I’m a huge fan of gothic literature and horror stories, so when I heard an author combined both, set it in 1950s Mexico, and had it starring a creepy ass house, I was all over it. And let me tell you. It did NOT disappoint.
TW: domestic abuse and violence, attempted sexual assault and harassment, suicide, homicide, and lots of gorey bits and pieces.
The story follows Noemi, a young socialite who’s days are filled with a pursuit for a degree in anthropology while her nights are filled with champagne and lavish parties and men fawning over her. When she hears her cousin, Catalina, is sick, she decides to take a trip to High Place, the home where Catalina lives with her husband and his family.
However, when Noemi arrives at High Place, things aren’t as they seemed. First off, the town is not like where Noemi came from. It was much smaller than the lights of Mexico City. The house itself is falling apart with mold covering the walls. There’s not enough light coming into the home giving off an ominous feel. Noemi isn’t allowed to leave on her own. She can’t smoke. She can’t speak with her cousin because Catalina is sleeping all the time. In Noemi’s boredom, she starts to figure out what’s happening to her cousin and why this opulent home has fallen into such disarray. When Noemi finally uncovers the secrets of High Place, it becomes more than just a creepy ghost story.
I’m a huge fan of horror stories like this where you think you see something from the corner of your eye, but then you ignore it because it’s probably just your brain. But then that thing starts moving and all of a sudden, you’re not in Kansas anymore. That’s what this book felt like; a scary roller-coaster that once you get down the first hill, you’re basically just along for the ride. Also, gothic is most definitely the right word to explain High Place. The foggy scenes in the graveyard gave me so much Bronte sisters vibes that I was eating it up.
I was really intrigued by Noemi. She’s such a complex character and I loved her dimensions. She was a socialite in many ways, but her studies in anthropology and her inquisitive nature both play major roles in the story as she uncovers the secrets of High Place. I love how her intelligence is always thwarted by someone; some dude coming at her trying to trip her up with eugenics or anthropological theories. With a background like hers and then having her explore High Place looking for answers really made me love Noemi so much more. Having the story centered on her experience brings the readers into the story learning alongside her. It was a good vehicle to keep secrets close to the chest and share SMG’s hand slowly while pacing the novel.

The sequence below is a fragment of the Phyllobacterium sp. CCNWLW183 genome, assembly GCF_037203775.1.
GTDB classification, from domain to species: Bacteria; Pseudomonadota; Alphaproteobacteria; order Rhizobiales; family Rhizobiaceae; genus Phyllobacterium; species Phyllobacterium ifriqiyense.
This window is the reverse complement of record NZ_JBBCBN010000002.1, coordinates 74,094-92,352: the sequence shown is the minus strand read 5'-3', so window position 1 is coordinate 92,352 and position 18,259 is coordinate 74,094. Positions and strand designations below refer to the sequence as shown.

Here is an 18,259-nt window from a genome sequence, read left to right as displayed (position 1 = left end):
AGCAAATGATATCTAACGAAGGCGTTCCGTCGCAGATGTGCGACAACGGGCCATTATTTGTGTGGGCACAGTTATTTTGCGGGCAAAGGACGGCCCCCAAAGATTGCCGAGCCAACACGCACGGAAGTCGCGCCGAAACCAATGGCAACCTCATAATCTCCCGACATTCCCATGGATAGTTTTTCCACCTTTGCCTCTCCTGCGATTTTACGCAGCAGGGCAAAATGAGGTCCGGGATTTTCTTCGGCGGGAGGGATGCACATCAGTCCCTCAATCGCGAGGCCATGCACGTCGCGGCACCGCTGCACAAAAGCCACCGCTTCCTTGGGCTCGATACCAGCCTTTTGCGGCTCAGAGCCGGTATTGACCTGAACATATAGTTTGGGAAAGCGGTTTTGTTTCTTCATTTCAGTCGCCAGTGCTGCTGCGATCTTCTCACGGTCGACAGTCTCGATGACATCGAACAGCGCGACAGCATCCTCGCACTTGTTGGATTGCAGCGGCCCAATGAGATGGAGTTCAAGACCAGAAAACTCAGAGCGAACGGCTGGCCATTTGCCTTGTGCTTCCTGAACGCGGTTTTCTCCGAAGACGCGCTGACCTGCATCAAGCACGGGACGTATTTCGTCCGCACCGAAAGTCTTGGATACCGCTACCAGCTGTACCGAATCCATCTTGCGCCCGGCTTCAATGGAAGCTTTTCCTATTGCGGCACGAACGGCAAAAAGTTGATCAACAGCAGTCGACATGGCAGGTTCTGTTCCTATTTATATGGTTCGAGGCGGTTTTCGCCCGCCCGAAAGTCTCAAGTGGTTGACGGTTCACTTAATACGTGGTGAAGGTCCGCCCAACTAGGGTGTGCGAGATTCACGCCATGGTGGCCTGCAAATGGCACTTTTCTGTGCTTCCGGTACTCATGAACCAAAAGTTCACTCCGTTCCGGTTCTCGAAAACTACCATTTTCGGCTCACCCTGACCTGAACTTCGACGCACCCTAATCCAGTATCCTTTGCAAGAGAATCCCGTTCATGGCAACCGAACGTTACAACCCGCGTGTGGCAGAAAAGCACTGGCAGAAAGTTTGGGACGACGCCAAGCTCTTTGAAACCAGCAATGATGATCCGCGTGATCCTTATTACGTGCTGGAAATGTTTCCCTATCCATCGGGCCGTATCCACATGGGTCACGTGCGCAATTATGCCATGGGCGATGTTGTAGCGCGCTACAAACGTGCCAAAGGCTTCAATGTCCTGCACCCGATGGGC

The other characters of this novel also play a huge role in the overall story. You’ve got the ambitious grandson who is waiting for his moment to take over the family business. You’ve got the dying grandfather who doesn’t want to die, but coming to terms with it. You’ve got the big old questions about their family and the house, which makes it so much more intriguing. And then on top of all that, you’ve got Noemi and her cousin Catalina and their role in this entire endeavor. The complexity of their family life was probably the big driver of this story because it was COMPLEX. I don’t know if I would ever want to spend a holiday with these folks. lol.
And I will admit, the pace is definitely a slow burn. However, I never felt bored. The story hints at a lot of different things and felt more like a giant puzzle where the pieces eventually all come together. I love an author that drops hints all throughout the story, but doesn’t make it so obvious so that it becomes a big surprise! I found myself going “omg that thing from before! YES! I GET IT!” which is a very fun feeling for me.
In terms of its spookiness, it’s up there. I will admit that I’ve read scarier in my life, but that doesn’t take away from the atmospheric and suspenseful nature of the story. SMG keeps you guessing all the way to the end and even then I feel like she leaves you questioning whether or not what happened actually happened. I love a good book that questions whether what you read was truth.
I received a copy of this book from Netgalley for free in exchange for an honest review. My opinions have not been influenced by the publisher or the author.